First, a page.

Nicholas Sparks’ novels are formulaic, simple and cheesy, but girls love them. Adaptations of Sparks’ novels have the potential to be transformed for the screen into an epic love story, like The Notebook, but they can just as easily fizzle out into Razzy-worthy trainwrecks. The movie version of The Last Song was a giant “almost” in every way: it was almost funny; it was almost touching; it was almost good.
The novel, on the other hand, was another Sparks hit. Sparks focused on the unique father-daughter relationship between a Juilliard-caliber teen musician and her concert-pianist dad, while appropriately keeping the daughter’s charming teenage romance as a side plot. But Hollywood, exploiting the lovesick 13-year-old demographic, shamefully skipped over the father’s storyline in favor of the more marketable make-out scenes.
The movie starts off with Ronnie Miller (Miley Cyrus), a moody, hormonal teenager, and her little brother being forced to spend the summer with their estranged dad, Steve (Greg Kinnear). Ronnie blames her dad for almost everything and spends most of the movie hating him.
Despite Cyrus’ natural aptitude for portraying adolescent attitude, her character still lacks the depth and dimension required for believability. A teenager going through that much pain cannot be taken at face value; as written, Ronnie could be an enormously complex character, but Cyrus doesn’t even begin to tap into the character’s depth.
Leave it to Hollywood to instigate a complete 180 by instantly converting Ronnie’s hatred into love after one kiss from teen heartthrob, Will Blakelee, played by Liam Hemsworth. Despite her death-stare scowls and generally depressing aura, Will pursues Ronnie with impressive yet questionable persistence.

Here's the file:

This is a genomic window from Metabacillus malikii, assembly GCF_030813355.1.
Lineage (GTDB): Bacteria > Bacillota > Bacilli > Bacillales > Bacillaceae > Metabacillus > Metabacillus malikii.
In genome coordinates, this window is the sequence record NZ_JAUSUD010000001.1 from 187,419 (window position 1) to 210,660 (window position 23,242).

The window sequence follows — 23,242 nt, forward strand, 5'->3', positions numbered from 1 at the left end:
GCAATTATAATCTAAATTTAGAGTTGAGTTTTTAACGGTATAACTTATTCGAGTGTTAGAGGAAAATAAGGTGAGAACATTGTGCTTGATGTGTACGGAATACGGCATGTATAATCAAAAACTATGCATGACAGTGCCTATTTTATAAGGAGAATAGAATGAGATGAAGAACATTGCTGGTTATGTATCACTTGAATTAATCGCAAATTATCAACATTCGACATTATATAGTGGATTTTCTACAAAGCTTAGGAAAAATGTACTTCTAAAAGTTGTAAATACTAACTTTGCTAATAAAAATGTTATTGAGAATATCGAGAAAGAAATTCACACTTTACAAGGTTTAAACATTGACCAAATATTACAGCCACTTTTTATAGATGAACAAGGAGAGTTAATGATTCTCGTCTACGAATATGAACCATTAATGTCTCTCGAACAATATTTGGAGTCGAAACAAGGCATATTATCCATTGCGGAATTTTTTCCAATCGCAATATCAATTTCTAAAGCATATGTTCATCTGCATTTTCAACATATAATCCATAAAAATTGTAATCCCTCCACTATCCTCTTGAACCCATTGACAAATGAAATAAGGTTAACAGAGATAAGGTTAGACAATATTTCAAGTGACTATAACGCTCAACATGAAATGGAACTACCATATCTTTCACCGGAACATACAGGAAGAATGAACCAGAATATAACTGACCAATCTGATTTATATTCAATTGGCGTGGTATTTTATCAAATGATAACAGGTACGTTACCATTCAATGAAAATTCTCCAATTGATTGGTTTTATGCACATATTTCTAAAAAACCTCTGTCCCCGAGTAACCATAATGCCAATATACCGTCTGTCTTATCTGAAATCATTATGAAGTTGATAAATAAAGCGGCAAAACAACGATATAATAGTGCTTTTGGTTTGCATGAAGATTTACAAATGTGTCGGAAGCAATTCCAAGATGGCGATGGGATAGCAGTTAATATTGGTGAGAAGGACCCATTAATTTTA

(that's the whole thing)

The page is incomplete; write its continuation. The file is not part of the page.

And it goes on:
The lack of character development and abrupt transitions rob the movie of any hope of passing as a respectable, quality film. It seems as if the movie and many of the characters were inspired by elements of Sparks’ most successful film adaptation, The Notebook.
The Last Song’s love scene montages are set up exactly the same way as they are in The Notebook, with a beach scene, car scene, dinner with the rich family who doesn’t accept the relationship, etc.
Even while watching Cyrus it’s almost impossible to not think of Rachel McAdams, for Cyrus mimics many of The Notebook star’s mannerisms.
Unlike The Notebook, however, The Last Song just falls short. All the components of a good love story are there, but it simply isn’t executed with the same quality of acting, originality or commitment.
Once the movie steps away from the typical love plot, however, it gains back at least some semblance of respectability. When the father-daughter musical connection finally re-emerges, authenticity came with it.
The montage scenes in which Ronnie and her dad get to know each other while his sickness worsens actually mimic the romance scenes, but do so with much more success. Kinnear and Cyrus’ chemistry as father and daughter makes for a particularly heartrending relationship as the father’s condition deteriorates.
All the actors handled themselves with maturity and believability in the emotional scenes at least, which was a pleasant surprise.
At the end of the day, The Last Song is enjoyable — it just isn’t enough to surpass its predecessors. Cyrus is cute and lovable, Hemsworth is charming and swoon-worthy, the music is classic and the little brother is adorable. The film achieves what it sets out to do, but not much more than that.
In so many respects, the movie is almost there. In a couple years, Cyrus might perfect her acting abilities, and she might turn out to be an actress — just not yet.